Depending on how you choose to define intelligence, computer's will increasingly - While I would agree that intelligence is not limited to knowledge, it is certainly part of it and computers crush us in this aspect. - Computers also beat us in calculations. - And multitasking. - And pattern recognition. - Some would mostly likely argue that computers can not tell emotions, but this is false. Each emotion corresponds to a specific brain state and sometimes facial expressions, both of which can be analyzed by computer. Posted by: Bureaucrats Yes I do.
I believe, that we as a race, while we probably will not be able to give an artificial intelligence emotions, we can give it opinions. Opinions are our views based on evidence we have seen. We give an intelligence with a large amount of processing power access to the whole of the internet, and tell it to tell us if racial profiling still exists, it will pull all of the data on racial profiling in the past, lets say, 10 years, it will give us a yes or no answer based on the information it has. Secondly, would we make something smarter than ourselves?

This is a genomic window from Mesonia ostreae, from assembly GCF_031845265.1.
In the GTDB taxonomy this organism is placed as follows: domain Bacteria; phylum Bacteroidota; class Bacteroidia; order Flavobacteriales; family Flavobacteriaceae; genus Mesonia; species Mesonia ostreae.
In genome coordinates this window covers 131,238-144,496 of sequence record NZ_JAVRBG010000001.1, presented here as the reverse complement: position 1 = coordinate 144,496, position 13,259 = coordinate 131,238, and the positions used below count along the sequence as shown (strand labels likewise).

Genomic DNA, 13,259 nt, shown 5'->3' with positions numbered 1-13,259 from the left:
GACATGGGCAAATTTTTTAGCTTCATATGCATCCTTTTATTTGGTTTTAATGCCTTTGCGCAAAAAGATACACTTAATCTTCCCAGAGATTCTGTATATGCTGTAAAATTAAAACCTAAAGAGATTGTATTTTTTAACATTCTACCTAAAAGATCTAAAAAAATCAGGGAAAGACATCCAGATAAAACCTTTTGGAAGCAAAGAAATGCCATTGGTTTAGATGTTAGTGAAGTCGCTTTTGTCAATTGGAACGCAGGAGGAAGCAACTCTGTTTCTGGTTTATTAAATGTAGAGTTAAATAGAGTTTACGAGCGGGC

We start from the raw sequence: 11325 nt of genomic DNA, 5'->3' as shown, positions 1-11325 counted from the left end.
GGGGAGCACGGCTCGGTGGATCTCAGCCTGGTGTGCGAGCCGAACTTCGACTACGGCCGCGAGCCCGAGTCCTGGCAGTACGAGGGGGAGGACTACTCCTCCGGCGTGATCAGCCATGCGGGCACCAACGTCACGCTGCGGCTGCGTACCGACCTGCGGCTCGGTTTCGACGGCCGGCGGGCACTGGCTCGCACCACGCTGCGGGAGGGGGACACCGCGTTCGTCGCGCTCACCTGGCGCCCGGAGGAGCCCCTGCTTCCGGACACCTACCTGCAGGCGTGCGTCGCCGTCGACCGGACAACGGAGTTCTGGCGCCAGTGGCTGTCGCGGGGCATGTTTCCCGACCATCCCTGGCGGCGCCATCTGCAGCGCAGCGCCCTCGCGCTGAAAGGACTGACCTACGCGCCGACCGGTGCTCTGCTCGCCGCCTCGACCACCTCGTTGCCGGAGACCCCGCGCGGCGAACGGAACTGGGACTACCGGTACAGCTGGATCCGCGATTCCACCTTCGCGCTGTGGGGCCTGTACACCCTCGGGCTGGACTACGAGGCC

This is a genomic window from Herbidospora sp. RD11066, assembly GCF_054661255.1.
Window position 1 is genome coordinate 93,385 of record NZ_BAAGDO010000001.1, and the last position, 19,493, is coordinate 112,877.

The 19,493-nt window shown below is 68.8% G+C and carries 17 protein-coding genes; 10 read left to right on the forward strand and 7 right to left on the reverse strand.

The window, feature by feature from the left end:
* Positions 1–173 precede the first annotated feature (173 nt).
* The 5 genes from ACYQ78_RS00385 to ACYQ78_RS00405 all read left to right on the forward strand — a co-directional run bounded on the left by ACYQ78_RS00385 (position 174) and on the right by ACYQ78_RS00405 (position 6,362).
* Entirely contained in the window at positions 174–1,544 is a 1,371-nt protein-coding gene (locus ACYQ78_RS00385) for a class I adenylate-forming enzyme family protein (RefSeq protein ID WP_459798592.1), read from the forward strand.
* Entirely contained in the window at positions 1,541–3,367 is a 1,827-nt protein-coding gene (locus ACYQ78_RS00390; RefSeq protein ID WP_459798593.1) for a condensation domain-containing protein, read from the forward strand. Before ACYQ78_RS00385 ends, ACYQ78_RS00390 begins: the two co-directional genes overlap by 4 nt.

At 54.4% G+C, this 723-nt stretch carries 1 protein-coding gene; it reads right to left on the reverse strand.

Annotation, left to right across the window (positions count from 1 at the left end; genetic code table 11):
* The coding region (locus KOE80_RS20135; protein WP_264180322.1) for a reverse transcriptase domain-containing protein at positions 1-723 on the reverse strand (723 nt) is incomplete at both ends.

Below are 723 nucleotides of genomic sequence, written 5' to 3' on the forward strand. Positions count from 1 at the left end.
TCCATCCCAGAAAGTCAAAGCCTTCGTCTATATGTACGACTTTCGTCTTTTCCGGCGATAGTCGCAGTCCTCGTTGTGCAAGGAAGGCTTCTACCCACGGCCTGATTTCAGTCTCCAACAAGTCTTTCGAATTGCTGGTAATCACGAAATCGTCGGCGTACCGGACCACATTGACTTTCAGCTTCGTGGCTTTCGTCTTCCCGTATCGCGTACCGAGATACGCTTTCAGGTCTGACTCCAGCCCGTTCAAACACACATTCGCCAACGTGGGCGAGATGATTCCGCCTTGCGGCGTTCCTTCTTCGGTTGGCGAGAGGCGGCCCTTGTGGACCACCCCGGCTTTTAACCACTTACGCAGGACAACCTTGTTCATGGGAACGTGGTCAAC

We already have. Calculators can do complex problems faster than nearly any human you pull from the face of the earth. Would we create a supercomputer with intelligence, that can solve problems faster than we can? Not for a long while. The nearest practical use I can see of that is still science fiction. However, I don't think that stops scientists and engineers from trying to create it to say that it can be done. To sum it up, would we create an intelligence smarter than ourselves? Yes. Why? To understand and explain things we can't.